Target 1.5 also requires efforts to guarantee land tenure. It sets out, by 2030, to “build the resilience of the poor and those in vulnerable situations and reduce their exposure and vulnerability to climate-related extreme events and other economic, social and environmental shocks and disasters.”

Goal 2: End hunger, achieve food security and improved nutrition and promote sustainable agriculture

Achieving this goal foresees reaching Target 2.3 “By 2030, double the agricultural productivity and incomes of small-scale food producers, in particular women, indigenous peoples, family farmers, pastoralists and fishers, including through secure and equal access to land, other productive resources and inputs…”

Compatible Target 2.a calls for efforts to “Increase investment, including through enhanced international cooperation, in rural infrastructure, agricultural research and extension services, technology development and plant and livestock gene banks in order to enhance agricultural productive capacity in developing countries, in particular least developed countries.” Efforts to reach this Target rely on land tenure security and maintaining urban-rural linkages.

Goal 5: Achieve gender equality and empower all women and girls

The “Means of Implementation”for this SDG requires governments to pursue Target 5.A:“Undertake reforms to give women equal rights to economic resources, as well as access to ownership and control over land and other forms of property, financial services, inheritance and natural resources, in accordance with national laws.” The indicator 5.a.1, proposed by FAO, calls for measuring the (a) percentage of people with ownership or secure rights over agricultural and (out of total agricultural population), by sex, and (b) share of women among owners or rights-bearers of agricultural land, type of tenure. The explanation of this indicator points out the need for data to be disaggregated by type of tenure.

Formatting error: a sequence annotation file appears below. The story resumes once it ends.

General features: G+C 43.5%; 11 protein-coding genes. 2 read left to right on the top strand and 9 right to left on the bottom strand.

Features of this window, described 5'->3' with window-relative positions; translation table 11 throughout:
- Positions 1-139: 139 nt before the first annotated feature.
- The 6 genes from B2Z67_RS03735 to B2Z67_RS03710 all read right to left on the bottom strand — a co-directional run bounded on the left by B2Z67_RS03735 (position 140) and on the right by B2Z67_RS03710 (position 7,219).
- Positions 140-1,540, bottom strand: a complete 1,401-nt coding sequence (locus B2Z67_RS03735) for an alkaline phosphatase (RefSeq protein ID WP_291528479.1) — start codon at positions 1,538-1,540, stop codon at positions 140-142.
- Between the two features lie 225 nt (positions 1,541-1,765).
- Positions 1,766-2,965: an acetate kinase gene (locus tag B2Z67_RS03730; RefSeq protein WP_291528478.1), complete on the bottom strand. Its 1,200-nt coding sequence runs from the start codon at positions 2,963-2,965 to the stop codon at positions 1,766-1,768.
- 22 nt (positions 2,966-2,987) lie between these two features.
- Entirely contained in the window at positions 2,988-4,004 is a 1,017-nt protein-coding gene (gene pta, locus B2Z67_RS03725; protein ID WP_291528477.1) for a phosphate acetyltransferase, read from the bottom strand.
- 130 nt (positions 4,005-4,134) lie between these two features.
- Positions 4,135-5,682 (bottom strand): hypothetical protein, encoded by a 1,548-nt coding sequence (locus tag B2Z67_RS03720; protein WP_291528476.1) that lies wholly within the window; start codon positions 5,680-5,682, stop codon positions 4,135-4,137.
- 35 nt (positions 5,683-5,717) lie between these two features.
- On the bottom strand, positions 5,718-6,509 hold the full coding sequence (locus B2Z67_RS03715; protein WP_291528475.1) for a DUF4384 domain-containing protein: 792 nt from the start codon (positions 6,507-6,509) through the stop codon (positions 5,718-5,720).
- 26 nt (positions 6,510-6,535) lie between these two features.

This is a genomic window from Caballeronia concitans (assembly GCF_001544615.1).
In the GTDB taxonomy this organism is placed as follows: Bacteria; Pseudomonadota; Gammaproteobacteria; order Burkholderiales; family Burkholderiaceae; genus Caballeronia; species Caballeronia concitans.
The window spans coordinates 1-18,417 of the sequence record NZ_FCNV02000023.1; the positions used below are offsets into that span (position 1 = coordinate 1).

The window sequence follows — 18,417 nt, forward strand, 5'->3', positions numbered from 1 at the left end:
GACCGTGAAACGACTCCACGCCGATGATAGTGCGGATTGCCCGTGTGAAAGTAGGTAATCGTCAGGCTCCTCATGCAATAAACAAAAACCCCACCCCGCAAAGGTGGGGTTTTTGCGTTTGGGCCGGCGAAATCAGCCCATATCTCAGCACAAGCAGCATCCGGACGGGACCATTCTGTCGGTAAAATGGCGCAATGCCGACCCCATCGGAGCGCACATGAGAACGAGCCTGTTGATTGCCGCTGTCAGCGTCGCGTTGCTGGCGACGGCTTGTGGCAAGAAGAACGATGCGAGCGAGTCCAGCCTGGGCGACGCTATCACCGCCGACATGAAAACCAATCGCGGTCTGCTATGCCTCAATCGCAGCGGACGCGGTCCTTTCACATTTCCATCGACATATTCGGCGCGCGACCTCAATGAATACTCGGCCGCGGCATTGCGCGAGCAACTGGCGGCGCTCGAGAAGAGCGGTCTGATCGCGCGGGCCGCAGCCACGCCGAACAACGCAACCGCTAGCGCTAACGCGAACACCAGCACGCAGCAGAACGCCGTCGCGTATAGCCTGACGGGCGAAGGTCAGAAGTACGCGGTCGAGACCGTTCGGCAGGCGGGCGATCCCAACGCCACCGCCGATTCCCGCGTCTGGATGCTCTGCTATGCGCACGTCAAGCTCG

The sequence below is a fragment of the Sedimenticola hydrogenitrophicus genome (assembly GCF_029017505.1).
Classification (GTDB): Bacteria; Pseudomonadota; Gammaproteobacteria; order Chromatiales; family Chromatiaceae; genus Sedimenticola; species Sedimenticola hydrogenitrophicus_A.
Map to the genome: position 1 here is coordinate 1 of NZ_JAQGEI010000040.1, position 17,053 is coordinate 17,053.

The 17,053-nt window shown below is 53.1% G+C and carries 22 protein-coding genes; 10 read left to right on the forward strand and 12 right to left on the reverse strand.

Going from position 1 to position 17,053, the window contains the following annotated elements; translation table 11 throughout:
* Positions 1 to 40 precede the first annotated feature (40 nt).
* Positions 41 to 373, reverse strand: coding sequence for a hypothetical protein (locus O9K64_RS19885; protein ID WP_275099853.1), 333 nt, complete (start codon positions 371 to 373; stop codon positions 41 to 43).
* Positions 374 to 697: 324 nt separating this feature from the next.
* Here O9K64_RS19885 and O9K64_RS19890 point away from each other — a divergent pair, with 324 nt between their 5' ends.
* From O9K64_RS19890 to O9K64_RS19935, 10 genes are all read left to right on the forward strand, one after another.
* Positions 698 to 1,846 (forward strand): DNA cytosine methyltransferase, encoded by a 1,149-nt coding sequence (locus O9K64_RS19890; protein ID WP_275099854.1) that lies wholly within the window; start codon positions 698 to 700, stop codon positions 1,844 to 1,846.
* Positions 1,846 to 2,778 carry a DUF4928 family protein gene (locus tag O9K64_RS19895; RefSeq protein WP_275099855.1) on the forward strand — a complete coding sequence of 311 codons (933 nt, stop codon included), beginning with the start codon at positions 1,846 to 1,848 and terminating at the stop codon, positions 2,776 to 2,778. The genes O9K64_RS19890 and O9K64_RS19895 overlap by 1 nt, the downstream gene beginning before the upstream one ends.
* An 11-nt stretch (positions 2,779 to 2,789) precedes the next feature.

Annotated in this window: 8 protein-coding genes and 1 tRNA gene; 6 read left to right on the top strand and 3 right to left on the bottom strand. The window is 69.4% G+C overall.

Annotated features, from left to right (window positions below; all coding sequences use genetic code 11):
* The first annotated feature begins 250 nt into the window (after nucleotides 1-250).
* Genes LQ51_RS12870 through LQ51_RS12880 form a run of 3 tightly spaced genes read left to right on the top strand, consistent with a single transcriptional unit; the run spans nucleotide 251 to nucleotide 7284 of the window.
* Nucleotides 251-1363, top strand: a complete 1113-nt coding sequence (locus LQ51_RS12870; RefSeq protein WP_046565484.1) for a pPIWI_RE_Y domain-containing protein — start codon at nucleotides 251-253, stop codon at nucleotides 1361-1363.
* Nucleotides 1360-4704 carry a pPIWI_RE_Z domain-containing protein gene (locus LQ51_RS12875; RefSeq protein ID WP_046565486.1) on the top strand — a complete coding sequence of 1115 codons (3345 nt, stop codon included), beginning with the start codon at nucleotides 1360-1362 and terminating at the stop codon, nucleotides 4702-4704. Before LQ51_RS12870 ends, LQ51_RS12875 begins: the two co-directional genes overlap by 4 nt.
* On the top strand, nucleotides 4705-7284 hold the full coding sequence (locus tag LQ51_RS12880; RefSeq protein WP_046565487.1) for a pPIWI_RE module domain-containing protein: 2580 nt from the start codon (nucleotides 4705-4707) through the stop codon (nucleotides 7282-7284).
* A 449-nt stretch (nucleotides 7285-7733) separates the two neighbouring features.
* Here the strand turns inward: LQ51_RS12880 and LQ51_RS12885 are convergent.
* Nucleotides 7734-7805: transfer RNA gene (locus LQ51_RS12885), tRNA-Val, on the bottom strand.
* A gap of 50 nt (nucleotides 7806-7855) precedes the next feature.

Goal 11: Make cities and human settlements inclusive, safe, resilient and sustainable

This SDG is a natural home for Targets and Indicators that ensure and measure secure land tenure. The Metadata for Indicator 11.1.1 seeks to determine the “percentage of urban population living in slums or informal settlements.” In this context, we find the definition of “slum” as habitation that lack any of (1) durable housing, (2) sufficient living space, (3) easy access to safe water, (4) access to adequate sanitation, and (5) security of tenure. Tenure is here understood to include various types, defined as ranging from “evidence of documentation that can be used as proof of secure tenure status,” or “either de facto or perceived / protection from forced evictions.”

Goal 15: Protect, restore and promote sustainable use of terrestrial ecosystems, sustainably manage forests, combat desertification, and halt and reverse land degradation and halt biodiversity loss

In taking steps to reach this Goal, we find the most-technical Targets and Indicators. These relate to the conservation, restoration and sustainable use ofecosystems in line with obligations under international agreements.

While tenure security is not mentioned anywhere in the Metadata or Indicators, this remains a gap to be filled. Frontline communities, the Food Sovereignty Movement and environmentalists have posed the need for structural shifts toward more-sustainable practices, including traditional land management and agro-ecology. [Arabic] States and governments will have to respect and protect the tenure security of those who practice such restorative methods of land use.